Amr Waked (“Lucy”), who is Egypt’s biggest international star, passionately pointed out that “terrorism tries to collapse societies through threats that destroy confidence and courage and faith in social fabric.”

“They use hate as part of their scheme to make societies not just hurt, but also self-implode.”

“The most important thing we should be focussing on is not to collapse against fear and hate,” Waked underlined.

“We have much more love and are far braver than people who are snatching an opportunity to kill civilians who have nothing to do with any conflict whatsoever.”

Paris cinemas are going dark after a series of terrorist attacks targeting crowded public locations have raised safety concerns in the French capital. Furthermore, upcoming red-carpet film events — including screenings of Nanni Moretti’s “My Mother” and Steven Spielberg’s “Bridge of Spies,” as well as a weekend press junket and Monday night sneak preview for Natalie Portman western “Jane Got a Gun” — have been canceled for reasons of safety and sensitivity.


“In light of the tragic events in Paris, Monday’s preview screening and filmmaker Q&A for ‘Steve Jobs’ has been cancelled,” a Universal spokesperson said Saturday evening, referring to an event director Danny Boyle was scheduled to attend. “Our hearts and prayers go out to all the victims, families and the people of France during this difficult time.”

The timing of the attacks directly affects a high-profile French pre-release run of Pixar’s “The Good Dinosaur,” which was set to open Nov 14 in Paris’ classy Grand Rex theater a full 11 days before the rest of the world. The screenings would have begun Saturday morning, preceded by an elaborate water and light spectacle — a beloved holiday tradition. Instead, the Grand Rex will remain closed all weekend.

In a live press conference given Friday night while the hostage crisis at the Bataclan concert venue was still unfolding, French president Francois Hollande declared a state or emergency that gives the Minister of the Interior the right to order the temporary closure movie theaters, bars and meeting places of any kind at his discretion. By law, the state of emergency can last for up to 12 days.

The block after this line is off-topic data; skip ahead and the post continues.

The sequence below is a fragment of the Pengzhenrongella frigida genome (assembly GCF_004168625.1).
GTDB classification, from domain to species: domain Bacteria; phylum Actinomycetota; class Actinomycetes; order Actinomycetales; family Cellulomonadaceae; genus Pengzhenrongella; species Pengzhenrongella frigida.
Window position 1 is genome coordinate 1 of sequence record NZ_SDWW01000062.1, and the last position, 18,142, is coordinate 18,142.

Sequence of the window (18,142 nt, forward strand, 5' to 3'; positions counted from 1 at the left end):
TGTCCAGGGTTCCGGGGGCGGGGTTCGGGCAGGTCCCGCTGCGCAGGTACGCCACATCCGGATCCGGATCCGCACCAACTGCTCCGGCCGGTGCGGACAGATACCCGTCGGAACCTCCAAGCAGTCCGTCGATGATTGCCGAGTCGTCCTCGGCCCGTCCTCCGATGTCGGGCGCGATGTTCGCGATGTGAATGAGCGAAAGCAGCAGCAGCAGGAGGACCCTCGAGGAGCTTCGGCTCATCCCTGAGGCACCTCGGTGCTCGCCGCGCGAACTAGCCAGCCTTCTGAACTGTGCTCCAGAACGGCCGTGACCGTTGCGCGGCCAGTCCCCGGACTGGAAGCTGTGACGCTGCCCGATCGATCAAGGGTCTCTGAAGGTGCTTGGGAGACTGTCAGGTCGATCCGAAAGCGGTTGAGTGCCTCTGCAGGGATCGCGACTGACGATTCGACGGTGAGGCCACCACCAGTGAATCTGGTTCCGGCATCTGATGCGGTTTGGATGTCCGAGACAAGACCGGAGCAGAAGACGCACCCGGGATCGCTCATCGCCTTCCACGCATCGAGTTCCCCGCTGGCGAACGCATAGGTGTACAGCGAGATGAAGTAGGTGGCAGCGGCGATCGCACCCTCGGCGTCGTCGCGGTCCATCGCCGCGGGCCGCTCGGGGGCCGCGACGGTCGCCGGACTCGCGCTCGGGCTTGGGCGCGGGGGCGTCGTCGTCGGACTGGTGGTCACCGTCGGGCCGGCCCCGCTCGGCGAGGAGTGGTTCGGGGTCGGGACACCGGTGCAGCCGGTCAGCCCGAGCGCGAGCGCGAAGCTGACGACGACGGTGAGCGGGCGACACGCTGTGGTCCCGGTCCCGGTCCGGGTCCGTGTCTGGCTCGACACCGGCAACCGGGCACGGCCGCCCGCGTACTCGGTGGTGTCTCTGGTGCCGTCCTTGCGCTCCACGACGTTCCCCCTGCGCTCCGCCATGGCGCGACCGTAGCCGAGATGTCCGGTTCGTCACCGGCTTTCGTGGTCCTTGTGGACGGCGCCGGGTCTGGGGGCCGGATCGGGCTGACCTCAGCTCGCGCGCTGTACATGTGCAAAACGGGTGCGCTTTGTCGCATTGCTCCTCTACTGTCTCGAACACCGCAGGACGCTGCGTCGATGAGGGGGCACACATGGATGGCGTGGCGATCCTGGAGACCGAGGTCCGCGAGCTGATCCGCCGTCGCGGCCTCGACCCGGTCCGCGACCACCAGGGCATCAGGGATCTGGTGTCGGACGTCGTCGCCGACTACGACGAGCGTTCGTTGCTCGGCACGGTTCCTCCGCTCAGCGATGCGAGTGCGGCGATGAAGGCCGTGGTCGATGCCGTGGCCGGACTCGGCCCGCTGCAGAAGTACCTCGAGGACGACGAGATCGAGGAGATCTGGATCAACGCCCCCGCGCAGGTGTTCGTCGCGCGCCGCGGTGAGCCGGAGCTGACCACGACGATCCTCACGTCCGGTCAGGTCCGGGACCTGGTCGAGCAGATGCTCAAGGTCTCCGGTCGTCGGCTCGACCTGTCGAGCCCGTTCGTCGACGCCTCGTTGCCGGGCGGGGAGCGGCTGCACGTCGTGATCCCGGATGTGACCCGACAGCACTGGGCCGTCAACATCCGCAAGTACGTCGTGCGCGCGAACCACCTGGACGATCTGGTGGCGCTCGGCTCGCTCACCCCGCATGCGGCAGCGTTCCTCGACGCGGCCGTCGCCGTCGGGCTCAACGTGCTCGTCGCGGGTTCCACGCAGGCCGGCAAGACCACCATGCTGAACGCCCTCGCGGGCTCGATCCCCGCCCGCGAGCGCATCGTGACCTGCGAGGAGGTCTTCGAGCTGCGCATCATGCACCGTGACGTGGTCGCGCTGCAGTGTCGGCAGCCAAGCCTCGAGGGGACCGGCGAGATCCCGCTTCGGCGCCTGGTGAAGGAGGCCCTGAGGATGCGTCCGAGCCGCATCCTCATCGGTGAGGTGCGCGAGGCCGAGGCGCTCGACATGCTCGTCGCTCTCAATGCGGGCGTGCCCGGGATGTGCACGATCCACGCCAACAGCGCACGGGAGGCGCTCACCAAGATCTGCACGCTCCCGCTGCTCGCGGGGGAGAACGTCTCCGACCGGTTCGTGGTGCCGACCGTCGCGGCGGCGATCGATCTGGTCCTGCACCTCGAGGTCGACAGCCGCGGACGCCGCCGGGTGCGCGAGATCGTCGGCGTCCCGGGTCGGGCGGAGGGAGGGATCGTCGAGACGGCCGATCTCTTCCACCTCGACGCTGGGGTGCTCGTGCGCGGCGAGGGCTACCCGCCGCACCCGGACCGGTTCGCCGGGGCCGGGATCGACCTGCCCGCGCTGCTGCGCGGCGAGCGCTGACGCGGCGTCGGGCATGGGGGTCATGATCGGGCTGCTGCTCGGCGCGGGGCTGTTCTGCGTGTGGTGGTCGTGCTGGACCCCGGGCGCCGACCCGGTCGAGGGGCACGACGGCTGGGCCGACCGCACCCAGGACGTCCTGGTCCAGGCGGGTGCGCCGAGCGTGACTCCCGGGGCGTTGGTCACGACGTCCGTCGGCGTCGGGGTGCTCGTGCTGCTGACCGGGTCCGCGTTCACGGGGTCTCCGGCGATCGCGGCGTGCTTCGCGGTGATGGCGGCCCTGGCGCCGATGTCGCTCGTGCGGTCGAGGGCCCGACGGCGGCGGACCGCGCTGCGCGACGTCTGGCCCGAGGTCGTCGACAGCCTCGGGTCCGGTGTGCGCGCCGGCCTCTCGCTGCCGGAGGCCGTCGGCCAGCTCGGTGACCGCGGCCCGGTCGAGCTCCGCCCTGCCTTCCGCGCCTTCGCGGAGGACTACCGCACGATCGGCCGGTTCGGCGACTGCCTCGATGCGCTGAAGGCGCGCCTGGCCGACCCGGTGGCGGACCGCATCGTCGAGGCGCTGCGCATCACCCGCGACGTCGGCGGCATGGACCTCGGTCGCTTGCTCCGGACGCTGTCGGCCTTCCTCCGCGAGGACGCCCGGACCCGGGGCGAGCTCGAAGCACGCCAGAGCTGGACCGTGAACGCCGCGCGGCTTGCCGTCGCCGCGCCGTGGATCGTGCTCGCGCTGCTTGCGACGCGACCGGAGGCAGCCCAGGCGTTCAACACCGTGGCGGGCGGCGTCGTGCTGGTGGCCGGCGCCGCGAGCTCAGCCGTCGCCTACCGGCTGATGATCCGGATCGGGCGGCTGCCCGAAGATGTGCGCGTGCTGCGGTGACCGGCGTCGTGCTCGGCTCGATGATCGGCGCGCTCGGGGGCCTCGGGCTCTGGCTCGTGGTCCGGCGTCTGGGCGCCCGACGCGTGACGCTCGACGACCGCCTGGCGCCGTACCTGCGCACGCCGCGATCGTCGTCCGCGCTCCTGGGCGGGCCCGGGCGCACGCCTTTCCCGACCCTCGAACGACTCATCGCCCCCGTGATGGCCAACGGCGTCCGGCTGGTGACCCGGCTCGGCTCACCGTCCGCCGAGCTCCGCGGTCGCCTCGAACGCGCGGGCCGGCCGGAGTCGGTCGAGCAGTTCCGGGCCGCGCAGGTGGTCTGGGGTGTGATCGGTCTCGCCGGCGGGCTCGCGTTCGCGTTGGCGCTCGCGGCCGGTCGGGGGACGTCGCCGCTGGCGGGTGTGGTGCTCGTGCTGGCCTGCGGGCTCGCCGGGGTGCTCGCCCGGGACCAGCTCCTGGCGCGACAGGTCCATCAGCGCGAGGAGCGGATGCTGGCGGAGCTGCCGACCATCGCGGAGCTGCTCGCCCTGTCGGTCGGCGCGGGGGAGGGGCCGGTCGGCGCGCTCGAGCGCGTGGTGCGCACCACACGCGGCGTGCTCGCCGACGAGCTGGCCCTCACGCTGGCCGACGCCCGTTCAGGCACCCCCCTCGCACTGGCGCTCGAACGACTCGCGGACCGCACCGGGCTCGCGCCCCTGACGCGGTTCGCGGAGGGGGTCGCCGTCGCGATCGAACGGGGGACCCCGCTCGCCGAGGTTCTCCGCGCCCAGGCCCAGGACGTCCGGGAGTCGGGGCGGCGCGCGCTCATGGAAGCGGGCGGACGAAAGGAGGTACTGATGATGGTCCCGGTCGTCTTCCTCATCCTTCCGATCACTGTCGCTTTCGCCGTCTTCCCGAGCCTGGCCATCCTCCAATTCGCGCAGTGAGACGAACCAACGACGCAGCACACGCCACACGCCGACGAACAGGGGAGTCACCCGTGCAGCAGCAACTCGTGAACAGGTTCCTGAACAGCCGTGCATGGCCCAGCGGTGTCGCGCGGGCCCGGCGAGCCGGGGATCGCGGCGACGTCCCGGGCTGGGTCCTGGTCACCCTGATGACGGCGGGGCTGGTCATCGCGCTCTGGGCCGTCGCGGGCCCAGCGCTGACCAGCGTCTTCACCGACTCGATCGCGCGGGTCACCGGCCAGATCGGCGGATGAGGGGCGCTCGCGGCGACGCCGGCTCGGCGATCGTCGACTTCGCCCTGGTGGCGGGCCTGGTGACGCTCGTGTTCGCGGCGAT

Paris’ city hall set the example early Saturday morning by ordering all public institutions to close for the day, an edict that extended to several public cinemas, including the Forum des Images in Les Halles, one of the city’s biggest and most central shopping centers.

French distributor Pretty Pictures took action early Saturday, swiftly announcing the decision to delay indefinitely the release of terrorism-themed thriller “Made in France,” about a journalist who infiltrates a jihadist cell on the outskirts of Paris.

The city’s residents remain jittery and uncertain following the tragic events of Friday the 13th, shocked by the violence but also determined to go on with life, lest the terrorists get their way. The majority of shops appear to be closed, with large chain stores such as Printemps and Galleries Lafayette shutting their doors, though some businesses remain in operation.

Museums and cultural institutions have followed city hall’s command, resulting in the temporary closure of several important events, including the Paris Photo international photography fair that opened Thursday at the Grand Palais expo hall.

Though the emergency state forbids the sort of public demonstrations seen after the Charlie Hebdo tragedy, many have emerged to light candles and show their support. At Place de la Republique, not far from where one of the shootings took place, graffiti artists sprung into action, installing a mural that reads “Fluctuat nec mergitur” — or “Tossed but not sunk,” a Latin expression that accompanies the sailing vessel depicted on the city of Paris’ coat of arms.